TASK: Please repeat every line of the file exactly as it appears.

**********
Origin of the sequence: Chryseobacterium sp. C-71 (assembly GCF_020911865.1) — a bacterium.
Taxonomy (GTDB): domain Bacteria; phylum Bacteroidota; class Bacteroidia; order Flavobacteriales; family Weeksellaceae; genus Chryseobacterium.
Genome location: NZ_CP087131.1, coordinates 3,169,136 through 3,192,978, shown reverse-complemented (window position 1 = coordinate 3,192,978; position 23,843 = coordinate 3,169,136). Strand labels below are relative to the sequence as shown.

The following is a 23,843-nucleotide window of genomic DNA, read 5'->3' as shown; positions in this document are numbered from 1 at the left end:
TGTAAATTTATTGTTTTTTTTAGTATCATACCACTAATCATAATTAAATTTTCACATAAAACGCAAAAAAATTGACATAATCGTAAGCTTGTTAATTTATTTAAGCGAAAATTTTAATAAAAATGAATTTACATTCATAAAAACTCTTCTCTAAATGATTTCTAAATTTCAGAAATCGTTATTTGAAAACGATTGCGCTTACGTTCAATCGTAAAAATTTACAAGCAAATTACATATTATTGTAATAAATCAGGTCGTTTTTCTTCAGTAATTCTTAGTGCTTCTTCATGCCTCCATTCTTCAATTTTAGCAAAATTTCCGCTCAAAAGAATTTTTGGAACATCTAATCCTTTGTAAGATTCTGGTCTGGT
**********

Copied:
Origin of the sequence: Chryseobacterium sp. C-71 (assembly GCF_020911865.1) — a bacterium.
Taxonomy (GTDB): domain Bacteria; phylum Bacteroidota; class Bacteroidia; order Flavobacteriales; family Weeksellaceae; genus Chryseobacterium.
Genome location: NZ_CP087131.1, coordinates 3,169,136 through 3,192,978, shown reverse-complemented (window position 1 = coordinate 3,192,978; position 23,843 = coordinate 3,169,136). Strand labels below are relative to the sequence as shown.

The following is a 23,843-nucleotide window of genomic DNA, read 5'->3' as shown; positions in this document are numbered from 1 at the left end:
TGTAAATTTATTGTTTTTTTTAGTATCATACCACTAATCATAATTAAATTTTCACATAAAACGCAAAAAAATTGACATAATCGTAAGCTTGTTAATTTATTTAAGCGAAAATTTTAATAAAAATGAATTTACATTCATAAAAACTCTTCTCTAAATGATTTCTAAATTTCAGAAATCGTTATTTGAAAACGATTGCGCTTACGTTCAATCGTAAAAATTTACAAGCAAATTACATATTATTGTAATAAATCAGGTCGTTTTTCTTCAGTAATTCTTAGTGCTTCTTCATGCCTCCATTCTTCAATTTTAGCAAAATTTCCGCTCAAAAGAATTTTTGGAACATCTAATCCTTTGTAAGATTCTGGTCTGGT